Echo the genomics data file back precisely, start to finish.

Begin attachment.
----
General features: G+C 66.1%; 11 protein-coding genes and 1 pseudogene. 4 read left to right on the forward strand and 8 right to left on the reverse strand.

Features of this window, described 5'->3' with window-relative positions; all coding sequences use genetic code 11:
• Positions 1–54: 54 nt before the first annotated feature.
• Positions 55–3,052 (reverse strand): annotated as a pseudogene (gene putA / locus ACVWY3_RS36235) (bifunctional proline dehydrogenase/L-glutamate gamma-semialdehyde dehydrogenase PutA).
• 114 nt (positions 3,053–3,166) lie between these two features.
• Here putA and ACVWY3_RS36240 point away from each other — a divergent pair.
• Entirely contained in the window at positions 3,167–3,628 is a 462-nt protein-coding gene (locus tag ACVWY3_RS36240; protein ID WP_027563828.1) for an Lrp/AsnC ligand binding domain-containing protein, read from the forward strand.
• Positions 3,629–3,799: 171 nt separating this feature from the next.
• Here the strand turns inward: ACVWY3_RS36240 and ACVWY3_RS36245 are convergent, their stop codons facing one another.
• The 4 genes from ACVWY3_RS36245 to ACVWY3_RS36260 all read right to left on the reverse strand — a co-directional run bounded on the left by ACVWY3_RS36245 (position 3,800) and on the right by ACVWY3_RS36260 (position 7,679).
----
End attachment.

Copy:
General features: G+C 66.1%; 11 protein-coding genes and 1 pseudogene. 4 read left to right on the forward strand and 8 right to left on the reverse strand.

Features of this window, described 5'->3' with window-relative positions; all coding sequences use genetic code 11:
• Positions 1–54: 54 nt before the first annotated feature.
• Positions 55–3,052 (reverse strand): annotated as a pseudogene (gene putA / locus ACVWY3_RS36235) (bifunctional proline dehydrogenase/L-glutamate gamma-semialdehyde dehydrogenase PutA).
• 114 nt (positions 3,053–3,166) lie between these two features.
• Here putA and ACVWY3_RS36240 point away from each other — a divergent pair.
• Entirely contained in the window at positions 3,167–3,628 is a 462-nt protein-coding gene (locus tag ACVWY3_RS36240; protein ID WP_027563828.1) for an Lrp/AsnC ligand binding domain-containing protein, read from the forward strand.
• Positions 3,629–3,799: 171 nt separating this feature from the next.
• Here the strand turns inward: ACVWY3_RS36240 and ACVWY3_RS36245 are convergent, their stop codons facing one another.
• The 4 genes from ACVWY3_RS36245 to ACVWY3_RS36260 all read right to left on the reverse strand — a co-directional run bounded on the left by ACVWY3_RS36245 (position 3,800) and on the right by ACVWY3_RS36260 (position 7,679).